The Concours Virtual can be found at and at As well as the 245 cars, there are also panel discussions on each class, on the top five cars and on the future of concours, all with world experts in their field.

The full 2020 Concours Virtual results:

Best of Show Presented by Hagerty
First: 1955 Mercedes-Benz 300 SLR ‘722’, Mercedes-Benz Museum
Second: 1970 Lancia Stratos HF Zero, private collector
Third: 1970 Porsche 917K #23, private collector

People’s Choice Award
1948 Talbot Lago T26 Grand Sport by Figoni & Falaschi, Robert Kudela

Hagerty Junior Judges Award
1948 Talbot Lago T26 Grand Sport by Figoni & Falaschi, Robert Kudela

Most Historically Significant Car, presented by Creative Workshop
1907 Thomas Flyer Model 35, National Automobile Museum

Most Ingenious Car, presented by Loop
1963 Rover-BRM Gas Turbine, British Motor Museum

The Inspiration in Motoring Award for the Most Fascinating Vehicle presented by the Petersen Automotive Museum
1970 Porsche 917 LH ‘Hippie Car’ , Simeone Foundation Automotive Museum

The Best Car to Start A Collection With, presented by Classic Trader
1934 Alfa Romeo Gran Sport Zagato Testa Fissa, Mark Gessler

The Spirit of Speed presented by Rodin
1960 Bluebird CN7, National Motor Museum

The Most Technologically Advanced Automobile, sponsored by BRM
1978 JPS Team Lotus 79/3, Classic Team Lotus

The Sports Car Market Choice, presented by Sports Car Market magazine
1967 Ford GT MkIV, The Henry Ford

The Magneto Editor’s Choice, presented by Magneto magazine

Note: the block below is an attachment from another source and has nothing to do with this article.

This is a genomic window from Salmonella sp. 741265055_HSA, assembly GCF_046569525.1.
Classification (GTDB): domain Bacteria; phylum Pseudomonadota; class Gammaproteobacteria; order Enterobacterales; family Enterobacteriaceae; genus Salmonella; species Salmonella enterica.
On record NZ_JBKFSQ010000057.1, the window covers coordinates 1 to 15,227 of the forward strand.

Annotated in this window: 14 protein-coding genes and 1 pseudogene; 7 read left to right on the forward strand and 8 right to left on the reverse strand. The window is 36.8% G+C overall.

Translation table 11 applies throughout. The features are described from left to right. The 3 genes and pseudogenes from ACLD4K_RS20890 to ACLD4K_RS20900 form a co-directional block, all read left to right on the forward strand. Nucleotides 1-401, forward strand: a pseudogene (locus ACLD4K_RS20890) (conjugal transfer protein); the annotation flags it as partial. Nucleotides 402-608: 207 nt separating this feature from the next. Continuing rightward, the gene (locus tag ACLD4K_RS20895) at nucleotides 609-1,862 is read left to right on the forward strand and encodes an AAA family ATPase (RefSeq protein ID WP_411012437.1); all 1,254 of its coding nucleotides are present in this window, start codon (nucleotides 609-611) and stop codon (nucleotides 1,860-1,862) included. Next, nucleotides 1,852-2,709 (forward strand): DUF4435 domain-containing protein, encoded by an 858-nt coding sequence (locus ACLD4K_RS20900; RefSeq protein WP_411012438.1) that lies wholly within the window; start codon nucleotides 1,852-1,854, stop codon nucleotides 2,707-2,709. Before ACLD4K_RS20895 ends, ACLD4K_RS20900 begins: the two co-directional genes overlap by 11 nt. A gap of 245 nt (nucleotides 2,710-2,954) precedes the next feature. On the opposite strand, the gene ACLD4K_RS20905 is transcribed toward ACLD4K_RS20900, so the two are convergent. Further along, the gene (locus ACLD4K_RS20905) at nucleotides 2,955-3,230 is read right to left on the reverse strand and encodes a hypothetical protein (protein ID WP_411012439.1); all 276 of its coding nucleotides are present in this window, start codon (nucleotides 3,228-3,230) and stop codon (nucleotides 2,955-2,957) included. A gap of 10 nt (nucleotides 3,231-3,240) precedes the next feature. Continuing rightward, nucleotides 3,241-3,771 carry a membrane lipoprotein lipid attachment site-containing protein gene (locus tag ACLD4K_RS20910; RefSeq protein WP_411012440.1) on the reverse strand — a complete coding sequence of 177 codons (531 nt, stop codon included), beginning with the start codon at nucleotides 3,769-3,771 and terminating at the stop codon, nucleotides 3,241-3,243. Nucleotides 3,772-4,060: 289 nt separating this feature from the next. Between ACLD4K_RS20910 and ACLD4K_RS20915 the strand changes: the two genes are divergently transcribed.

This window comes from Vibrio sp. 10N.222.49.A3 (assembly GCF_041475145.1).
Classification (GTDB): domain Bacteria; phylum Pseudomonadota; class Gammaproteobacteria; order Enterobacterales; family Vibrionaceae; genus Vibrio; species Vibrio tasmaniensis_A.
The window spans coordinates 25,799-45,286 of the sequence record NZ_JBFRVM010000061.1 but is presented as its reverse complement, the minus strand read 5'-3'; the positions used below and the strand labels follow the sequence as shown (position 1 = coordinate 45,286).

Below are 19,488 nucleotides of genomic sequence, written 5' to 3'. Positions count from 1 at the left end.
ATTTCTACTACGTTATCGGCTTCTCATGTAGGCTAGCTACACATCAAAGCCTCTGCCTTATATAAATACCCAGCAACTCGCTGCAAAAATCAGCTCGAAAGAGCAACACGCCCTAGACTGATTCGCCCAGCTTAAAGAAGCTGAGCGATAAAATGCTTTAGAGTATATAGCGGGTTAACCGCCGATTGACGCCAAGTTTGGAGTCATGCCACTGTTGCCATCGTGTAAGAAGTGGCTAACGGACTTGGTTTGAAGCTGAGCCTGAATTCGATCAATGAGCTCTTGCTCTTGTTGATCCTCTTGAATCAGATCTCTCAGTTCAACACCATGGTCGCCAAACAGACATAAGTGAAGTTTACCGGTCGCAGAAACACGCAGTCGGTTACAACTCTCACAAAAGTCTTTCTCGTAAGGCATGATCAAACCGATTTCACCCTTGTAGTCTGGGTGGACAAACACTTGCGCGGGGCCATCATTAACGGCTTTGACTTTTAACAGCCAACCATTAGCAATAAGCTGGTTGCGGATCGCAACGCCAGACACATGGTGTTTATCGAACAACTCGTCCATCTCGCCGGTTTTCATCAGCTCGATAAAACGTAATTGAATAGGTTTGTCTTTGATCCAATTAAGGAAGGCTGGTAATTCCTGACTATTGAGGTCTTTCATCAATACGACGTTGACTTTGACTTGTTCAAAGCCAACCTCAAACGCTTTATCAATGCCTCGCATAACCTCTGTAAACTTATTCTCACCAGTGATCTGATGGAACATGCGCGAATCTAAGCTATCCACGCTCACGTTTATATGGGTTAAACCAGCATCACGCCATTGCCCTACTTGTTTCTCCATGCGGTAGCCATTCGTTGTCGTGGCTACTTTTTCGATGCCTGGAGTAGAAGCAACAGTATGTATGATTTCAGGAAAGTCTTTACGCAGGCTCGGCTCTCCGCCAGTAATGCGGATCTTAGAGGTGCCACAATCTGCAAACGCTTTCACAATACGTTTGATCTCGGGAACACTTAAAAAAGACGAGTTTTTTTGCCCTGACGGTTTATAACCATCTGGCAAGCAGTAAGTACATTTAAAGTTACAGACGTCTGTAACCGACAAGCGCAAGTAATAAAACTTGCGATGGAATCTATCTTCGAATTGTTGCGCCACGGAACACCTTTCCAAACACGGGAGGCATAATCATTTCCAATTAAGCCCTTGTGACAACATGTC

1973 Porsche 917/30 CanAm, Rob Kauffman

The Keeper of the Flame, presented by Collier Auto Media
1913 SCAT 25/35hp Landaulette/Limousine, Lopresto Collection


UNICEF is the world’s leading organisation for children, promoting the rights and wellbeing of every child, in everything we do. Together with our partners, we work in 190 countries and territories to translate that commitment into practical action, focusing special effort on reaching the most vulnerable and excluded children, to the benefit of all children, everywhere.

Unicef UK raises funds to protect children in danger, transform their lives and build a safer world for tomorrow’s children. As a registered charity we raise funds through donations from individuals, organisations and companies and we lobby and campaign to keep children safe. Unicef UK also runs programmes in schools, hospitals and with local authorities in the UK. For more information please visit

About UNICEF’s Coronavirus Response
Coronavirus is the biggest global crisis for children since World War Two and Unicef is appealing for £1.3 billion to tackle its impact on vital services for children. The outbreak
threatens children already weakened by war, disease, hunger and poverty, whose very survival depends on health care, life-saving food, clean water and medical supplies. Unless we act now, more than one million children could die over the next six months due to the reduction of services – that’s a staggering 6000 children a day. Unicef is working to slow the spread of coronavirus, protect keyworkers and reduce its impact on children and families.

“This pandemic is the biggest and most urgent global crisis children have faced since World War Two,” said Unicef UK’s Executive Director Sacha Deshmukh. “Children’s lives are being upended across the globe – their support systems ripped away, their borders closed, their educations lost, their food supply cut off. Even in the UK, children face the threat of a measles outbreak and school closures are putting vulnerable children at increased risk.”